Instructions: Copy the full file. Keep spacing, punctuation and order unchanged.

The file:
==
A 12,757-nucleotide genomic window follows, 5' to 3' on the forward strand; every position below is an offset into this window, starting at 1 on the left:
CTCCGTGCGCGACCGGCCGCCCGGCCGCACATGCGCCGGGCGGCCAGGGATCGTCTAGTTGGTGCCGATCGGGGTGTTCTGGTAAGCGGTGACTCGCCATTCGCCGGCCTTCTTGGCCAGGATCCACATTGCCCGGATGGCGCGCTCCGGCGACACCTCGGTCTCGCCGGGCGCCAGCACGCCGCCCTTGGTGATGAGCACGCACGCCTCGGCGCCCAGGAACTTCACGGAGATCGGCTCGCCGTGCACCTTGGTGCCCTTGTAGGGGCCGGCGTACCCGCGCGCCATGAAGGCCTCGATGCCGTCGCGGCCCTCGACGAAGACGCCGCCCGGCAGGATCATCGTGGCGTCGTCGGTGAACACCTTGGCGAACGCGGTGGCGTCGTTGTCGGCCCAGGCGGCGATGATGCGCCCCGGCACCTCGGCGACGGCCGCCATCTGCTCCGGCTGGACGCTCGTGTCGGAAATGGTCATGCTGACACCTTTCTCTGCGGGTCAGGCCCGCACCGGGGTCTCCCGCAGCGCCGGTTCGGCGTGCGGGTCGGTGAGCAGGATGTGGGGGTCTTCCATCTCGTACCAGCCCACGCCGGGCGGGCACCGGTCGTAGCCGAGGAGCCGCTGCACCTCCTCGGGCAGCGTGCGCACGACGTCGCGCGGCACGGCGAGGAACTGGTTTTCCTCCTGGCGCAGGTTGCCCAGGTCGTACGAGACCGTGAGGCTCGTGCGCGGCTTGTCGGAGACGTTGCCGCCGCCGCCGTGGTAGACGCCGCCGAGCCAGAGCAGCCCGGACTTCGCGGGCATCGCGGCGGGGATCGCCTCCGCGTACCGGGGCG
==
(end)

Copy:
A 12,757-nucleotide genomic window follows, 5' to 3' on the forward strand; every position below is an offset into this window, starting at 1 on the left:
CTCCGTGCGCGACCGGCCGCCCGGCCGCACATGCGCCGGGCGGCCAGGGATCGTCTAGTTGGTGCCGATCGGGGTGTTCTGGTAAGCGGTGACTCGCCATTCGCCGGCCTTCTTGGCCAGGATCCACATTGCCCGGATGGCGCGCTCCGGCGACACCTCGGTCTCGCCGGGCGCCAGCACGCCGCCCTTGGTGATGAGCACGCACGCCTCGGCGCCCAGGAACTTCACGGAGATCGGCTCGCCGTGCACCTTGGTGCCCTTGTAGGGGCCGGCGTACCCGCGCGCCATGAAGGCCTCGATGCCGTCGCGGCCCTCGACGAAGACGCCGCCCGGCAGGATCATCGTGGCGTCGTCGGTGAACACCTTGGCGAACGCGGTGGCGTCGTTGTCGGCCCAGGCGGCGATGATGCGCCCCGGCACCTCGGCGACGGCCGCCATCTGCTCCGGCTGGACGCTCGTGTCGGAAATGGTCATGCTGACACCTTTCTCTGCGGGTCAGGCCCGCACCGGGGTCTCCCGCAGCGCCGGTTCGGCGTGCGGGTCGGTGAGCAGGATGTGGGGGTCTTCCATCTCGTACCAGCCCACGCCGGGCGGGCACCGGTCGTAGCCGAGGAGCCGCTGCACCTCCTCGGGCAGCGTGCGCACGACGTCGCGCGGCACGGCGAGGAACTGGTTTTCCTCCTGGCGCAGGTTGCCCAGGTCGTACGAGACCGTGAGGCTCGTGCGCGGCTTGTCGGAGACGTTGCCGCCGCCGCCGTGGTAGACGCCGCCGAGCCAGAGCAGCCCGGACTTCGCGGGCATCGCGGCGGGGATCGCCTCCGCGTACCGGGGCG